Culture almost never has certainties. Each premiere dreams of success, but faces the risk of failure. And creator income often ebbs and flows, depending on the seasons. Hence, the pandemic hit a sector with hardly any solid pillars particularly hard. “The situation of many artists has gone from being precarious to unsustainable, endangering the diversity of creation,” warns UNESCO, the United Nations agency specialized in culture, science and education, in a report published this Tuesday. The study, titled Re | think about policies for creativity, Over 332 pages, it analyzes the global situation of the sector, with endless graphs, reflections, specific examples, some good news, but also a few red flags.
“In countries for which data are available, revenues from the cultural and creative industries fell between 20% and 40% in 2020, and these sectors generally underperformed their respective national economies, for which have suffered more damage than during any previous crisis, ”says the investigation. The most extreme translation of the data is the closure of cinemas, theaters, concert halls or galleries, which has affected the entire planet in these two years, in addition to the hundreds of shows, films, books, paintings, video games or comics that they never came to fruition. But whoever remains standing does so amidst difficulties, according to UNESCO: “In 2020, the income obtained by creators decreased by more than 10%.” “Since the pandemic was declared, artists have had to rely much more on streaming which does not provide enough income to support a professional career,” adds the research, which tracks the 2005 convention on the protection and promotion of the diversity of cultural expressions.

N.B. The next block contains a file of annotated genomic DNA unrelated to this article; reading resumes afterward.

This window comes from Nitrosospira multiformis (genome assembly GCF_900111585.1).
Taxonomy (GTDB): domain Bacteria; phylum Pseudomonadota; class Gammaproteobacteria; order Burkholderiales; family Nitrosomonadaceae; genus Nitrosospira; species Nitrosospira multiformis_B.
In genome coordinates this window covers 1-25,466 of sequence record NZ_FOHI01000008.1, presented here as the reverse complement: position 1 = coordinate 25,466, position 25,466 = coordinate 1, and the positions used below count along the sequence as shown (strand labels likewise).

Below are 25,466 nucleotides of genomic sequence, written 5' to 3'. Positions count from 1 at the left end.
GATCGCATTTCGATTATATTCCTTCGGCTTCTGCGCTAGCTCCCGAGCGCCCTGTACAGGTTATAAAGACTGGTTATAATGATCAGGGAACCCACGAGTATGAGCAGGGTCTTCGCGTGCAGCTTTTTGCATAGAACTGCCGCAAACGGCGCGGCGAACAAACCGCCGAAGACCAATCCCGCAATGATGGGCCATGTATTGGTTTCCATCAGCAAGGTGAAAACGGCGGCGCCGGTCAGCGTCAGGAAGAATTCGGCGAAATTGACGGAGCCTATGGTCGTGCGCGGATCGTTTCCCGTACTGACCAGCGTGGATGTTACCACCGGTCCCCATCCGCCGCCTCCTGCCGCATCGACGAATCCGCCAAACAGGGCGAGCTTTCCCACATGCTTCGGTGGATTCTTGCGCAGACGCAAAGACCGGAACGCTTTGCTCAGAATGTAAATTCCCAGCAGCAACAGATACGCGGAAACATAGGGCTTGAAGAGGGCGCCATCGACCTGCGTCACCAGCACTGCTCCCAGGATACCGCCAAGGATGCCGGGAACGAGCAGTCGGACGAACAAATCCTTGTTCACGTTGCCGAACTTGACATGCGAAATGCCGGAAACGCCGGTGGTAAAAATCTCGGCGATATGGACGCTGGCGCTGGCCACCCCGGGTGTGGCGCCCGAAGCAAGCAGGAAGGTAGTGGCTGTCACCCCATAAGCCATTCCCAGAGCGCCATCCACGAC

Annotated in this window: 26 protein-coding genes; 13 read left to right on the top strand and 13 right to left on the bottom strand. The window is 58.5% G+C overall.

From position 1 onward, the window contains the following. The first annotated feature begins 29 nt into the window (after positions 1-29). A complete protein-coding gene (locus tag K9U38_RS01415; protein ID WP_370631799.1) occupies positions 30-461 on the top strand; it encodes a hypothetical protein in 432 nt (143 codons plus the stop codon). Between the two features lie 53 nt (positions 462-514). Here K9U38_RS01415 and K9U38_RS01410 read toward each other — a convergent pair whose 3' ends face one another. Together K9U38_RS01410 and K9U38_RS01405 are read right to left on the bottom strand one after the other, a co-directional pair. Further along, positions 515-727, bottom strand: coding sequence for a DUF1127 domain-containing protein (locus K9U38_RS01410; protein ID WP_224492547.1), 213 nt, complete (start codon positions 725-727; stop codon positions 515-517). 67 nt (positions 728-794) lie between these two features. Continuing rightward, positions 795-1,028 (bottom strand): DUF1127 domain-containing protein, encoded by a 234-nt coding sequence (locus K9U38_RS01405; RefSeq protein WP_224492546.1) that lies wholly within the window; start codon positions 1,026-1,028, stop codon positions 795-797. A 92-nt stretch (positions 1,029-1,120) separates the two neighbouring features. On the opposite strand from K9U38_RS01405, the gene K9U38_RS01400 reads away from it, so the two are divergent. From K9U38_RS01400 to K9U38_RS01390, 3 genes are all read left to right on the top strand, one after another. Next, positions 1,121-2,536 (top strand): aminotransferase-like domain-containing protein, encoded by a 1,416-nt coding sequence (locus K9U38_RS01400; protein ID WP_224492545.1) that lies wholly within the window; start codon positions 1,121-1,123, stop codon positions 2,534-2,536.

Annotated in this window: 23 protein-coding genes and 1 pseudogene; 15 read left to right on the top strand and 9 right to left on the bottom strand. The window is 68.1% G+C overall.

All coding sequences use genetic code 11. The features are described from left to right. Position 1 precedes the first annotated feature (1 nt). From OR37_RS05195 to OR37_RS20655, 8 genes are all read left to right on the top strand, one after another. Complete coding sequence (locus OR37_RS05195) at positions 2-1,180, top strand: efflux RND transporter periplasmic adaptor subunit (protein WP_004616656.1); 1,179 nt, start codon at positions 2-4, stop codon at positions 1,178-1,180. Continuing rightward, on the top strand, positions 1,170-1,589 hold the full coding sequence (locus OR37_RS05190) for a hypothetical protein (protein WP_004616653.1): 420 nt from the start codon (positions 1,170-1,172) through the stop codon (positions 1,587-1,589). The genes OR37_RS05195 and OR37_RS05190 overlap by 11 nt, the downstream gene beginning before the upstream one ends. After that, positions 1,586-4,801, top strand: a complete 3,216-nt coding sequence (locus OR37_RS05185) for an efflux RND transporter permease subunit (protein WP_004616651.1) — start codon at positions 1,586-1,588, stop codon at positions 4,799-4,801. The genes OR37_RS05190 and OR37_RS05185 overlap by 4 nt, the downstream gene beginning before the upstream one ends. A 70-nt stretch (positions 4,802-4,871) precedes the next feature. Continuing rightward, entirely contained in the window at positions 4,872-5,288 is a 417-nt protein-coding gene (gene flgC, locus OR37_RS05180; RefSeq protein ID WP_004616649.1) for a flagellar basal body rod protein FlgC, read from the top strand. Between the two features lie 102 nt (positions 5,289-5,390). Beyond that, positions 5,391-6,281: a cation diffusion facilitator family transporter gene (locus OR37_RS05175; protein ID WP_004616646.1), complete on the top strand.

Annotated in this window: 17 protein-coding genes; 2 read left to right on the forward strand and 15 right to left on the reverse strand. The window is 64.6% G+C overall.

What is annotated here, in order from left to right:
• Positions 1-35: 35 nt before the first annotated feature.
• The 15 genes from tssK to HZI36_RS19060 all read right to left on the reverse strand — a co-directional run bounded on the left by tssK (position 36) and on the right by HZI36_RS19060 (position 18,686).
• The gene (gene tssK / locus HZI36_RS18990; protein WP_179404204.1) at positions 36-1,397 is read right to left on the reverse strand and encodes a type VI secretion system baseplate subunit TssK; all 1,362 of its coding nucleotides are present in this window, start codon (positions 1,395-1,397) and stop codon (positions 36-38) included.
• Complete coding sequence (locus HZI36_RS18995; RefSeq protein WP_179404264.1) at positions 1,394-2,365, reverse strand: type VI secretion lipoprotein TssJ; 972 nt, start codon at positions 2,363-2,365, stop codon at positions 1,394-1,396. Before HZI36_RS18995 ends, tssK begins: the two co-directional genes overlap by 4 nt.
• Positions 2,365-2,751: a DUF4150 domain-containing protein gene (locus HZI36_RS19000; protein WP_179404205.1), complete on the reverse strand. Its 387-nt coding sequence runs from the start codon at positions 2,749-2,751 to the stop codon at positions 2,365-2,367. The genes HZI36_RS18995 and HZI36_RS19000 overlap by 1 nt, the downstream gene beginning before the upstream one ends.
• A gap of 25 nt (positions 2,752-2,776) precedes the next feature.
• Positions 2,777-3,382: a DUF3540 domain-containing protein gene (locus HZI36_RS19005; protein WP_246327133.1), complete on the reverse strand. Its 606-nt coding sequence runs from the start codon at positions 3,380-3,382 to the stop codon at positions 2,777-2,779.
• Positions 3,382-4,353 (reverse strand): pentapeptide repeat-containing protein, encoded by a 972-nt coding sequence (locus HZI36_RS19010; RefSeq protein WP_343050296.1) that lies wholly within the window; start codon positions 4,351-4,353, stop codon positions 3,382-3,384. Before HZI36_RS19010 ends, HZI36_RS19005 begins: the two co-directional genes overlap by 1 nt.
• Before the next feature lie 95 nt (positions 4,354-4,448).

The new storm also overwhelms unprotected creators. Especially in Latin America: there, almost two out of three professionals in the sector (64%) are self-employed, according to the research. In the EU, the percentage of freelancers in the arts drops to 33%, but still doubles the average for this type of employment in the general population (14%). Spanish data, in line with European data, show that 66.8% of cultural employment is salaried, compared to 83.9% in the economy as a whole, according to the Ministry of Culture and Sports. So much so that the report addresses a taboo subject for certain economists, but that others see as the only solution: “The crisis has led to calls for a universal basic income and a minimum wage that applies to all employment models in the cultural sectors. and creative. Indeed, even in countries that have social security schemes covering the self-employed, a sizeable proportion of these people are often ineligible.”
The study’s own subtitle, Raise culture as a global public good, appeals to reinforce the importance of the arts for the States. Here, however, is a common paradox in the sector: culture always receives golden words, especially from politics, but the real gold has not just arrived. “Public investment in culture has been declining for 10 years,” denounces UNESCO, which also regrets that “insufficient or inadequate regulations and lack of skills in the digital environment increase inequalities.”